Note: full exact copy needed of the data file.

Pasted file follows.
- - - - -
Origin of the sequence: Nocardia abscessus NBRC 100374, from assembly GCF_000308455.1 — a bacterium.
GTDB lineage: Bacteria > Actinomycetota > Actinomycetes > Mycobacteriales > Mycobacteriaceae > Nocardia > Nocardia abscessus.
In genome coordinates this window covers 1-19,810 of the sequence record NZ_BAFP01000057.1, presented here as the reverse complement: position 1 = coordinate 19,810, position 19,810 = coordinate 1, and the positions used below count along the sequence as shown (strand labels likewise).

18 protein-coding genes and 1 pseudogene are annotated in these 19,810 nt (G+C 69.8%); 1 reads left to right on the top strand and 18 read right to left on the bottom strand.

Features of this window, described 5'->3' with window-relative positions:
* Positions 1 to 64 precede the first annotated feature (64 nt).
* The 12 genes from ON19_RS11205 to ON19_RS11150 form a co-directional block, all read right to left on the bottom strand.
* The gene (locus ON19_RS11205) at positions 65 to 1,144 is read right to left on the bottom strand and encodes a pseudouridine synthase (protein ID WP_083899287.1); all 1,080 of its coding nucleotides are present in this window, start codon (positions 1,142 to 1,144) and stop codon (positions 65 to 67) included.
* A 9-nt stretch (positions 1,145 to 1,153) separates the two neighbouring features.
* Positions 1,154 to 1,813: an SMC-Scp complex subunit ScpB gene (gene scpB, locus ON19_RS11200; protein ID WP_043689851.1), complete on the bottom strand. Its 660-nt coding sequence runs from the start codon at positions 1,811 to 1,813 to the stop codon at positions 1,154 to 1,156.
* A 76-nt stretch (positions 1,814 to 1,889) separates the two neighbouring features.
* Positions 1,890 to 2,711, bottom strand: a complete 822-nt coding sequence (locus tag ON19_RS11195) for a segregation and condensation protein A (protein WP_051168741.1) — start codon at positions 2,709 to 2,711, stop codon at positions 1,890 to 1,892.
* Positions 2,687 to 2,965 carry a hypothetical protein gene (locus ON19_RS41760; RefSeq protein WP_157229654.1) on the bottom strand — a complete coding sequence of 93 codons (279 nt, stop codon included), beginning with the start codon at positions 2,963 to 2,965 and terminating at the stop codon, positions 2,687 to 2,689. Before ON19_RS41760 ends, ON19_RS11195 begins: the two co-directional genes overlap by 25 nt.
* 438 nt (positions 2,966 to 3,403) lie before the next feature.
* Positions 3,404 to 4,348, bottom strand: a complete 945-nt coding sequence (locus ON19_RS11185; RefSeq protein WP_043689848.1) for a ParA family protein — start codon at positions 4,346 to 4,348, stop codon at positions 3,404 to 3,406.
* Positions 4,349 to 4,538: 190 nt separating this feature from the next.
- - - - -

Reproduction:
Origin of the sequence: Nocardia abscessus NBRC 100374, from assembly GCF_000308455.1 — a bacterium.
GTDB lineage: Bacteria > Actinomycetota > Actinomycetes > Mycobacteriales > Mycobacteriaceae > Nocardia > Nocardia abscessus.
In genome coordinates this window covers 1-19,810 of the sequence record NZ_BAFP01000057.1, presented here as the reverse complement: position 1 = coordinate 19,810, position 19,810 = coordinate 1, and the positions used below count along the sequence as shown (strand labels likewise).

18 protein-coding genes and 1 pseudogene are annotated in these 19,810 nt (G+C 69.8%); 1 reads left to right on the top strand and 18 read right to left on the bottom strand.

Features of this window, described 5'->3' with window-relative positions:
* Positions 1 to 64 precede the first annotated feature (64 nt).
* The 12 genes from ON19_RS11205 to ON19_RS11150 form a co-directional block, all read right to left on the bottom strand.
* The gene (locus ON19_RS11205) at positions 65 to 1,144 is read right to left on the bottom strand and encodes a pseudouridine synthase (protein ID WP_083899287.1); all 1,080 of its coding nucleotides are present in this window, start codon (positions 1,142 to 1,144) and stop codon (positions 65 to 67) included.
* A 9-nt stretch (positions 1,145 to 1,153) separates the two neighbouring features.
* Positions 1,154 to 1,813: an SMC-Scp complex subunit ScpB gene (gene scpB, locus ON19_RS11200; protein ID WP_043689851.1), complete on the bottom strand. Its 660-nt coding sequence runs from the start codon at positions 1,811 to 1,813 to the stop codon at positions 1,154 to 1,156.
* A 76-nt stretch (positions 1,814 to 1,889) separates the two neighbouring features.
* Positions 1,890 to 2,711, bottom strand: a complete 822-nt coding sequence (locus tag ON19_RS11195) for a segregation and condensation protein A (protein WP_051168741.1) — start codon at positions 2,709 to 2,711, stop codon at positions 1,890 to 1,892.
* Positions 2,687 to 2,965 carry a hypothetical protein gene (locus ON19_RS41760; RefSeq protein WP_157229654.1) on the bottom strand — a complete coding sequence of 93 codons (279 nt, stop codon included), beginning with the start codon at positions 2,963 to 2,965 and terminating at the stop codon, positions 2,687 to 2,689. Before ON19_RS41760 ends, ON19_RS11195 begins: the two co-directional genes overlap by 25 nt.
* 438 nt (positions 2,966 to 3,403) lie before the next feature.
* Positions 3,404 to 4,348, bottom strand: a complete 945-nt coding sequence (locus ON19_RS11185; RefSeq protein WP_043689848.1) for a ParA family protein — start codon at positions 4,346 to 4,348, stop codon at positions 3,404 to 3,406.
* Positions 4,349 to 4,538: 190 nt separating this feature from the next.